Career Creativity

April 26th, 2012

Daily in my work with clients I see success, cynicism, stress, disappointment and renewal. Whether  clients are sidelined or resilient in the face of challenges often rests in their ability to career creatively.

In his opinion piece on April 23rd, David Brooks writes about Peter Theil, who having competed within the traditional structure (top college, top law school, application to clerk for Supreme Court), redirected to white space in place of the traditional success structure by founding Pay Pal. Mr. Brooks goes on to posit that competition to be just a little better kills creativity to be unique and monopolize something new.

If you are limiting your career management to competing for the next box in an organization chart, job openings on line or through contacts or recruiters, or if you are focused on what you “should do” professionally….perhaps it is time to open your eyes and minds to where the obvious opportunities are not.

Imagine having a unique position in the world of work; one that takes you out of the competition race and puts you in the running for contributing something of unique value based on the current and future unmet needs in your field, your function, your organization or solo.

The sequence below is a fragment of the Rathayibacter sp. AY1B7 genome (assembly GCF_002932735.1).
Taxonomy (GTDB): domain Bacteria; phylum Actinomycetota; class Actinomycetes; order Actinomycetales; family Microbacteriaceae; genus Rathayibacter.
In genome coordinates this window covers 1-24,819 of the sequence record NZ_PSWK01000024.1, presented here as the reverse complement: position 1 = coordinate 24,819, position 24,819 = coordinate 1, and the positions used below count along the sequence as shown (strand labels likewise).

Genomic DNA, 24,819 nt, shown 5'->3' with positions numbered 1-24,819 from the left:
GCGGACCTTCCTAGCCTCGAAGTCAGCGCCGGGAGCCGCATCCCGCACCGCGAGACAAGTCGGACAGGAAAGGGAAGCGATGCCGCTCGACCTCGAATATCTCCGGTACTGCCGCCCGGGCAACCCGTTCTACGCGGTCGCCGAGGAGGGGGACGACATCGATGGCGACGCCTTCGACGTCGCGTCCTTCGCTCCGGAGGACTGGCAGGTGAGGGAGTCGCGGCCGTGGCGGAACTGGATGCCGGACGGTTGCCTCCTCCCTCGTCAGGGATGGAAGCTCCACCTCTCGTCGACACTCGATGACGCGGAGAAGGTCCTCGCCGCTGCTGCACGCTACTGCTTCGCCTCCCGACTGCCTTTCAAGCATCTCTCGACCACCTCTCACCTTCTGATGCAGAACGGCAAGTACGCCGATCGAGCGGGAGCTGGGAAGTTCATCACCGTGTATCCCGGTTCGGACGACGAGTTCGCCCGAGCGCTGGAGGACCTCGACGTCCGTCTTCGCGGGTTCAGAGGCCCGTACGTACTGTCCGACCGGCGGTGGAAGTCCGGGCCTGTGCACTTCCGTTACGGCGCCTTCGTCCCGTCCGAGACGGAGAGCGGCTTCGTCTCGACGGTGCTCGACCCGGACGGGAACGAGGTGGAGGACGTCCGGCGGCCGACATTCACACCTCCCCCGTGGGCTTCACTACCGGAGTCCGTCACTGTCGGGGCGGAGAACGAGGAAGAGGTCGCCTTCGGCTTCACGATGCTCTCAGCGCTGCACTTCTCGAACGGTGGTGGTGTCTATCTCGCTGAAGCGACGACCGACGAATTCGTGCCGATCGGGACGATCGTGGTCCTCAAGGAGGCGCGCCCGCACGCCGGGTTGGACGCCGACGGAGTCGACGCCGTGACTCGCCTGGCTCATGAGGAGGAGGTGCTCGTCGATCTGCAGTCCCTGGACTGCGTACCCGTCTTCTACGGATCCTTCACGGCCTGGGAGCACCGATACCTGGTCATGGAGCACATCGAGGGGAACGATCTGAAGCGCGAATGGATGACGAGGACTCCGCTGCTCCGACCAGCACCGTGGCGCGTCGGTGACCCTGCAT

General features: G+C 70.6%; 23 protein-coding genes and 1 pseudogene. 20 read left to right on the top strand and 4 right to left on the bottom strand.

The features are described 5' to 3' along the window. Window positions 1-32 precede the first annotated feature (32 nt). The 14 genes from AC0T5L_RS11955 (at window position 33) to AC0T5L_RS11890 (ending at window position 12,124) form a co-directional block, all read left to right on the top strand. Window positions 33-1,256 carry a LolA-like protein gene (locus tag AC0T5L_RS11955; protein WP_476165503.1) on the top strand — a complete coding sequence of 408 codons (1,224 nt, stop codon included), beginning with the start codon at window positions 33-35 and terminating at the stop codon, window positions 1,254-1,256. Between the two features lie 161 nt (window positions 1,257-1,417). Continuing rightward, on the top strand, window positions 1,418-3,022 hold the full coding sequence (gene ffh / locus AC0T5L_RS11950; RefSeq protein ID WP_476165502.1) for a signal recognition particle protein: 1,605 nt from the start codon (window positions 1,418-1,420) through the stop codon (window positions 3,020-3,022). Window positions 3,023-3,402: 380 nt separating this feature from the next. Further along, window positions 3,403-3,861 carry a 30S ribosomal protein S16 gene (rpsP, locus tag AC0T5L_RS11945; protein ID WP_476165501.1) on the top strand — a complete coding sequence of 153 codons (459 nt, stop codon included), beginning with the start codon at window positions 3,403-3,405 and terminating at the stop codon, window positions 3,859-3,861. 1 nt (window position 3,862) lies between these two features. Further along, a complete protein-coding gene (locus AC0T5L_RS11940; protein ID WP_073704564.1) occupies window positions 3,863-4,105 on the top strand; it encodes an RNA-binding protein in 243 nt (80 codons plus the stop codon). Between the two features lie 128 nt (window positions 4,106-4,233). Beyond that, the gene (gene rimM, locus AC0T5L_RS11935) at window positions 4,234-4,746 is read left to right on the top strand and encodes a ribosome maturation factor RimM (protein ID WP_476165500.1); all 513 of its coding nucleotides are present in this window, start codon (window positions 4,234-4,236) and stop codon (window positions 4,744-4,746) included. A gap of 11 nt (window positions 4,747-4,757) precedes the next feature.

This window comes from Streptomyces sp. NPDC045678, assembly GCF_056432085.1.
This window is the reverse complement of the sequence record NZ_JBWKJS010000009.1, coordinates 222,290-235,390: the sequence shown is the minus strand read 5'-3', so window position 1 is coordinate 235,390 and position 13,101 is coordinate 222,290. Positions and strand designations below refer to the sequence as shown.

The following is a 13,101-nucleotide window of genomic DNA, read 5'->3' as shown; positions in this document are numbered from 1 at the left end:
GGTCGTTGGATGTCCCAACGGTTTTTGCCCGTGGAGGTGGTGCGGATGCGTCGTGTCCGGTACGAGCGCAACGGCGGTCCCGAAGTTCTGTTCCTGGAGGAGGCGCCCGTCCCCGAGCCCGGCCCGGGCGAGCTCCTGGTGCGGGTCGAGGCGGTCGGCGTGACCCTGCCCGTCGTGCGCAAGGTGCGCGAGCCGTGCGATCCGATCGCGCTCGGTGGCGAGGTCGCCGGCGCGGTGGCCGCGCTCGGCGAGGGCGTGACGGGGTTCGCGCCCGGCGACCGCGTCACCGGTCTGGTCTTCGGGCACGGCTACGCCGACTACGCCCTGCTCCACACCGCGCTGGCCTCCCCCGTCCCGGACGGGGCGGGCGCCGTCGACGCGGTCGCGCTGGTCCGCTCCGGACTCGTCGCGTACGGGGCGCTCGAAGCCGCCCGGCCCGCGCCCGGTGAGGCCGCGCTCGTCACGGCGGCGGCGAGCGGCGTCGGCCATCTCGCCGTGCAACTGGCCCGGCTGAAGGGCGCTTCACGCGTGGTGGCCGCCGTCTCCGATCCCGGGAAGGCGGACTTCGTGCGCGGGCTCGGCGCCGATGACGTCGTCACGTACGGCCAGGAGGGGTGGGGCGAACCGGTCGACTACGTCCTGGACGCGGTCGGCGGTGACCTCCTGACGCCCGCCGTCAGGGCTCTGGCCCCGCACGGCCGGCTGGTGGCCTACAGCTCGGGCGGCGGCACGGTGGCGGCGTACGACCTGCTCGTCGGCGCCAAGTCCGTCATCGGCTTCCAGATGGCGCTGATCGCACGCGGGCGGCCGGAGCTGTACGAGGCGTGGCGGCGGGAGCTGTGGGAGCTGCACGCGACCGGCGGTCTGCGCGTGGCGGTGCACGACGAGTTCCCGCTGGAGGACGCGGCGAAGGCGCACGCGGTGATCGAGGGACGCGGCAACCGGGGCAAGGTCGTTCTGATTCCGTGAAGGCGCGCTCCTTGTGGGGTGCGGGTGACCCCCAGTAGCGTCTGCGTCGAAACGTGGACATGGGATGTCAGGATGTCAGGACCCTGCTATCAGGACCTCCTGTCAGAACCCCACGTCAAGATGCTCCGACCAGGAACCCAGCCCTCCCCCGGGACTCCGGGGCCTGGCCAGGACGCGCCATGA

If you are tired of the gerbil wheel, the career ladder, and the up or out mentality, take a step back and think broadly and deeply about:

What do you do…or how do you do it…. that no one else does?
How can you bring together your various experiences and skills in a new way?
Where are the unmet needs in your field, community, organization, where you want to be?
Who else is doing interesting things?
Where and how would you kill to work?
What legacy do you want to leave?
What are the vacuums that cry out to be filled?

Check list for crafting your career:

• Focus on your niche think rather than competitive edge when assessing your work life, selecting assignments, considering your options.
• Get feedback: ask others what they observe that makes you unique based on successful or creative contributions you have made in your field, in avocations or volunteer activities.
• Listen carefully to feedback and what others appreciate about you.
• Take stock and take control.

Transcend the competition….be unique

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